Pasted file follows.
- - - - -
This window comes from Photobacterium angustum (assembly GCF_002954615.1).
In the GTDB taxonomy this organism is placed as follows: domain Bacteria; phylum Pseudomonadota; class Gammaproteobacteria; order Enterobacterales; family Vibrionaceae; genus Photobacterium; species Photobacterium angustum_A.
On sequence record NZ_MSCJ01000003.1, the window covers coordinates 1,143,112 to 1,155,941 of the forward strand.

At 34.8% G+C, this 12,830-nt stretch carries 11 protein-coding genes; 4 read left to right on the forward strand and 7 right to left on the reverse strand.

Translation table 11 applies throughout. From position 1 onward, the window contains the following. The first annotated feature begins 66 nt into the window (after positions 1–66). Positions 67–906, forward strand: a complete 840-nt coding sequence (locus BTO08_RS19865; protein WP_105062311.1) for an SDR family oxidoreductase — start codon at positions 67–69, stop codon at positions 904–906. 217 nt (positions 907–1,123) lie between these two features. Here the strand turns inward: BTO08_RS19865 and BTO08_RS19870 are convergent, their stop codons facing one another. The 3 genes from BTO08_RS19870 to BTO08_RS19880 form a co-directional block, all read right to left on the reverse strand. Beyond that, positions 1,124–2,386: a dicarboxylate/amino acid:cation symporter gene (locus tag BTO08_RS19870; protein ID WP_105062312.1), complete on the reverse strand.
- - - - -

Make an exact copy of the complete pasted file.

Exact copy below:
This window comes from Photobacterium angustum (assembly GCF_002954615.1).
In the GTDB taxonomy this organism is placed as follows: domain Bacteria; phylum Pseudomonadota; class Gammaproteobacteria; order Enterobacterales; family Vibrionaceae; genus Photobacterium; species Photobacterium angustum_A.
On sequence record NZ_MSCJ01000003.1, the window covers coordinates 1,143,112 to 1,155,941 of the forward strand.

At 34.8% G+C, this 12,830-nt stretch carries 11 protein-coding genes; 4 read left to right on the forward strand and 7 right to left on the reverse strand.

Translation table 11 applies throughout. From position 1 onward, the window contains the following. The first annotated feature begins 66 nt into the window (after positions 1–66). Positions 67–906, forward strand: a complete 840-nt coding sequence (locus BTO08_RS19865; protein WP_105062311.1) for an SDR family oxidoreductase — start codon at positions 67–69, stop codon at positions 904–906. 217 nt (positions 907–1,123) lie between these two features. Here the strand turns inward: BTO08_RS19865 and BTO08_RS19870 are convergent, their stop codons facing one another. The 3 genes from BTO08_RS19870 to BTO08_RS19880 form a co-directional block, all read right to left on the reverse strand. Beyond that, positions 1,124–2,386: a dicarboxylate/amino acid:cation symporter gene (locus tag BTO08_RS19870; protein ID WP_105062312.1), complete on the reverse strand.